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Yahoo! News Story - Oddball 'Blue Stragglers' Are Stellar Cannibals - Yahoo! News

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  • Mark Holmes
    Mark Holmes (mahtezcatpoc@yahoo.com) has sent you a news article. (Email address has not been verified.) ... Personal message: Oddball 'Blue
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      Oddball 'Blue Stragglers' Are Stellar Cannibals - Yahoo! News

      http://news.yahoo.com/s/space/20090114/sc_space/oddballbluestragglersarestellarcannibals

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    • mahtezcatpoc
      ... http://news.yahoo.com/s/space/20090114/sc_space/oddballbluestragglersarestellarcannibals ... Oddball Blue Stragglers Are Stellar Cannibals Andrea
      Message 2 of 2 , Jan 14, 2009
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        Oddball 'Blue Stragglers' Are Stellar Cannibals



        Andrea Thompson
        Senior Writer
        SPACE.com – Wed Jan 14, 1:19 pm ET

        Astronomers have found what they say is the strongest evidence yet
        that a mysterious class of stars known as "blue stragglers" are the
        result of stellar cannibalism.

        Blue stragglers are found throughout the universe in globular clusters
        — which typically are collections of about 100,000 stars, tightly
        bound by gravity. Because all the stars in these clusters are thought
        to have been born at the same time, they should all be the same age,
        but blue stragglers appear to be younger than their cluster peers.

        The origin of these strange, massive stars has been a longstanding
        mystery, said study leader Christian Knigge of Southampton University
        in England.

        "The only thing that was clear is that at least two stars must be
        involved in the creation of every single blue straggler, because
        isolated stars this massive simply should not exist in these
        clusters," Knigge added.

        Since these oddball stars were first discovered more than half a
        century ago, two competing explanations for their formation emerged:
        "that blue stragglers were created through collisions with other
        stars; or that one star in a binary system was 'reborn' by pulling
        matter off its companion," said study team member Alison Sills of the
        McMaster University in Canada.

        A 2006 study examined the chemical signatures of 43 blue stragglers in
        the globular cluster 47 Tucanae, and found that six of the unusual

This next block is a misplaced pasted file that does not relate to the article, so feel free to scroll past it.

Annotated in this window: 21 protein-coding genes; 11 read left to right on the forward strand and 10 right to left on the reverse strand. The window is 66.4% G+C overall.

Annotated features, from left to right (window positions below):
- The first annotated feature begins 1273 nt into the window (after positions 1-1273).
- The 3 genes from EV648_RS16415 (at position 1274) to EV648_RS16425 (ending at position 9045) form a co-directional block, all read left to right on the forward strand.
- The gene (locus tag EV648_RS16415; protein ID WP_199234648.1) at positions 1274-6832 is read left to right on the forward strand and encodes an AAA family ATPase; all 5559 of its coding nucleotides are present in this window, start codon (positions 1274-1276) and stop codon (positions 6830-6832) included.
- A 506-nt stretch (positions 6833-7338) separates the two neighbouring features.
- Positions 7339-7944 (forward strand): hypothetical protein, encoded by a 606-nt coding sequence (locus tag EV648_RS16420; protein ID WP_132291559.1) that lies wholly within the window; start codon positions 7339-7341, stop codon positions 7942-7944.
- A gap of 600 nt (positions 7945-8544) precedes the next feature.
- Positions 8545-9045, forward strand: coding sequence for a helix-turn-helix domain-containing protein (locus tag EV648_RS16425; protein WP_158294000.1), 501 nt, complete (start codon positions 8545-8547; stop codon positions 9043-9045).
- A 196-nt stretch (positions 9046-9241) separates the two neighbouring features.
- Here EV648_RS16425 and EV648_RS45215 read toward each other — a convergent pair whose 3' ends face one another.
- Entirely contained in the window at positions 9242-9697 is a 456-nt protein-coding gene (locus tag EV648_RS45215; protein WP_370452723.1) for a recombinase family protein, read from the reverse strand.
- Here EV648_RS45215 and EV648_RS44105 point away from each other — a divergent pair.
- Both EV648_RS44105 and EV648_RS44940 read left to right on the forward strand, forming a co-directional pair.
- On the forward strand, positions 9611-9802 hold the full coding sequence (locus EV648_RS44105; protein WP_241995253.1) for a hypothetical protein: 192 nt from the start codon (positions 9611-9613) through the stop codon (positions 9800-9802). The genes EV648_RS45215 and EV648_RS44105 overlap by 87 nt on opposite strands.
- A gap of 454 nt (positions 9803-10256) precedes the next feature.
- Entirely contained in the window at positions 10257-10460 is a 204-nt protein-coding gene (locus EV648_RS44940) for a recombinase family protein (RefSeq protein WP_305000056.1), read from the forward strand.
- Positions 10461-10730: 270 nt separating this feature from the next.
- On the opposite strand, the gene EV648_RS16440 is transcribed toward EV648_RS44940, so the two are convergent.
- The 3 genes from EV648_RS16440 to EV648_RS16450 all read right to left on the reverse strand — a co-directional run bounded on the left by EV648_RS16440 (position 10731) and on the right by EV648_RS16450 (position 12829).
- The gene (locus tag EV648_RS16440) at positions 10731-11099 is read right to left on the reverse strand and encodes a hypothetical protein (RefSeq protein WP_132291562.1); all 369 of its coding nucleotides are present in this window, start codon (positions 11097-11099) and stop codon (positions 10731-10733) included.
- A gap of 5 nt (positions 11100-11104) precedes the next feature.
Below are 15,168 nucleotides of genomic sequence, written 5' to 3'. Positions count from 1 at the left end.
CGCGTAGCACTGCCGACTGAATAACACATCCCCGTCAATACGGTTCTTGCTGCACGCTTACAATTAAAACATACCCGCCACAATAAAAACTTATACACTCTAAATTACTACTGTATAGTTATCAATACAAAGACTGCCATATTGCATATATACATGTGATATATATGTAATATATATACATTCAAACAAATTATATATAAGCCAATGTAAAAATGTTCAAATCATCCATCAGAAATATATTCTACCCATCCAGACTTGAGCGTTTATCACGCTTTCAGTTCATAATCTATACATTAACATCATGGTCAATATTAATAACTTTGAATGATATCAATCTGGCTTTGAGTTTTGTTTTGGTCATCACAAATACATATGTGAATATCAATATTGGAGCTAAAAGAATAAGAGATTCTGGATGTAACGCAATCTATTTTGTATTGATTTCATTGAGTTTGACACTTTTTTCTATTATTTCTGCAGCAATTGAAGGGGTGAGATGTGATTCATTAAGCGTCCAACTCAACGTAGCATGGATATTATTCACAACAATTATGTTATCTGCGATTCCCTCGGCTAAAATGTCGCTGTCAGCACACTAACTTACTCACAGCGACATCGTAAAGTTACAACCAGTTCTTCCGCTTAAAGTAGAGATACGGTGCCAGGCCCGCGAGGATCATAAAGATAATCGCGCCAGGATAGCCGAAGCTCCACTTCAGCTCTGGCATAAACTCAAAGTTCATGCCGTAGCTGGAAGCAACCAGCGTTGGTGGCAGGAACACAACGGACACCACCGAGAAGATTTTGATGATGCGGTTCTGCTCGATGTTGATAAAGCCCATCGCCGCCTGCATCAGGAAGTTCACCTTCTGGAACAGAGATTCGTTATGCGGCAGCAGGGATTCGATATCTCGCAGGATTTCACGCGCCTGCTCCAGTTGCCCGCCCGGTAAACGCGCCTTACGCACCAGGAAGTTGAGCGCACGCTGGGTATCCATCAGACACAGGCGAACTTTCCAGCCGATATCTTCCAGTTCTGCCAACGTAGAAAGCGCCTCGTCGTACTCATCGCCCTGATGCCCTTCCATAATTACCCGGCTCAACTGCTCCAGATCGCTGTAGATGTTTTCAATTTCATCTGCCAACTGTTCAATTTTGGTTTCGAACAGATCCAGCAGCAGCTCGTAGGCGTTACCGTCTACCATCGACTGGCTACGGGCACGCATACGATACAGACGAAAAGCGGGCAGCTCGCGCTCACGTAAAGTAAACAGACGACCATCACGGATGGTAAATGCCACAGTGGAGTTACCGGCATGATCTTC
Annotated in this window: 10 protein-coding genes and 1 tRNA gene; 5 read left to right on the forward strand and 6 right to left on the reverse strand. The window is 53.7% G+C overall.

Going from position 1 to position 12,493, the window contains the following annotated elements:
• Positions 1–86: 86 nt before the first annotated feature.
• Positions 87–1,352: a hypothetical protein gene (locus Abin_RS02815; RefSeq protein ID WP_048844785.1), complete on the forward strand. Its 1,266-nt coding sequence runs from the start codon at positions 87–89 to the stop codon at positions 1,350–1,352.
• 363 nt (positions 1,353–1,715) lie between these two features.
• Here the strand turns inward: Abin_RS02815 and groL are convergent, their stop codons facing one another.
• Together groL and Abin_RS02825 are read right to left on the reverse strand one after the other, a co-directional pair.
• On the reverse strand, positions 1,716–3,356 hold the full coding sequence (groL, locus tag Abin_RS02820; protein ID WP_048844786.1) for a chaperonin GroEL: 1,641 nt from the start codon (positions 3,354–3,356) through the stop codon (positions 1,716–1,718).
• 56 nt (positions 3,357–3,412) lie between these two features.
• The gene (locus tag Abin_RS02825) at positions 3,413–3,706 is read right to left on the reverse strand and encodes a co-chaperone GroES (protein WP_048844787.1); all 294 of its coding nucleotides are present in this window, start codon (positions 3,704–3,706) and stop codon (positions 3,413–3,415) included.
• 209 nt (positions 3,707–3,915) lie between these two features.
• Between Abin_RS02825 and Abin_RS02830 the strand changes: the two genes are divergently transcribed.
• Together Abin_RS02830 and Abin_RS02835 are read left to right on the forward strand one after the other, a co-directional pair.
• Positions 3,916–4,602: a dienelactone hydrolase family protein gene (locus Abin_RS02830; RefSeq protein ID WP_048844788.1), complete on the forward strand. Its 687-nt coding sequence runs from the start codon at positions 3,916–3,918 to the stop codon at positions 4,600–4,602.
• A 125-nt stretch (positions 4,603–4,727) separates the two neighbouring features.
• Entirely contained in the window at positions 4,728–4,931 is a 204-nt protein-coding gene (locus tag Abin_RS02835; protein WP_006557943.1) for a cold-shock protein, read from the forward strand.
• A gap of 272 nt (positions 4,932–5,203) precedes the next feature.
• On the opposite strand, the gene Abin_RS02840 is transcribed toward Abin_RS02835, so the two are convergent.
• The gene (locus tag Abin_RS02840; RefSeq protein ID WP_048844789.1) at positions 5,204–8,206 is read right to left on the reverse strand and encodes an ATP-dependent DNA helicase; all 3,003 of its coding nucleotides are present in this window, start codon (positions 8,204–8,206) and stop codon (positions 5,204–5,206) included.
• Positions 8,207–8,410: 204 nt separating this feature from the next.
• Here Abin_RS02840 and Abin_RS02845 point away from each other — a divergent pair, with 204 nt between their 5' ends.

stars had less carbon and oxygen than the others. The anomaly
        indicated that their surface material had been sucked from the deep
        interior of a parent star in a binary system.

        The new study, detailed in the Jan. 15 issue of the journal Nature,
        provides even more evidence in favor of the stellar cannibalism idea.

        The researchers looked at blue stragglers in 56 globular clusters and
        found that the total number of blue stragglers in a given cluster
        didn't match the predicted collision rate – dispelling the theory that
        blue stragglers are created through collisions with other stars.

        But there was a connection between the total mass contained in the
        core of the globular cluster and the number of blue stragglers
        observed within it. Since more massive cores also contain more binary
        stars, the researchers could infer a relationship between blue
        stragglers and binaries in globular clusters. This conclusion is also
        supported by preliminary observations that directly measured the
        abundance of binary stars in cluster cores.

        "This is the strongest and most direct evidence to date that most blue
        stragglers, even those found in the cluster cores, are the offspring
        of two binary stars," Knigge said. Though there is still plenty of
        research on these stars to do.

        "In our future work we will want to determine whether the binary
        parents of blue stragglers evolve mostly in isolation, or whether
        dynamical encounters with other stars in the clusters are required
        somewhere along the line in order to explain our results," Knigge said.

        The study was funded in part by the United Kingdom's Science and
        Technology Facilities Council.
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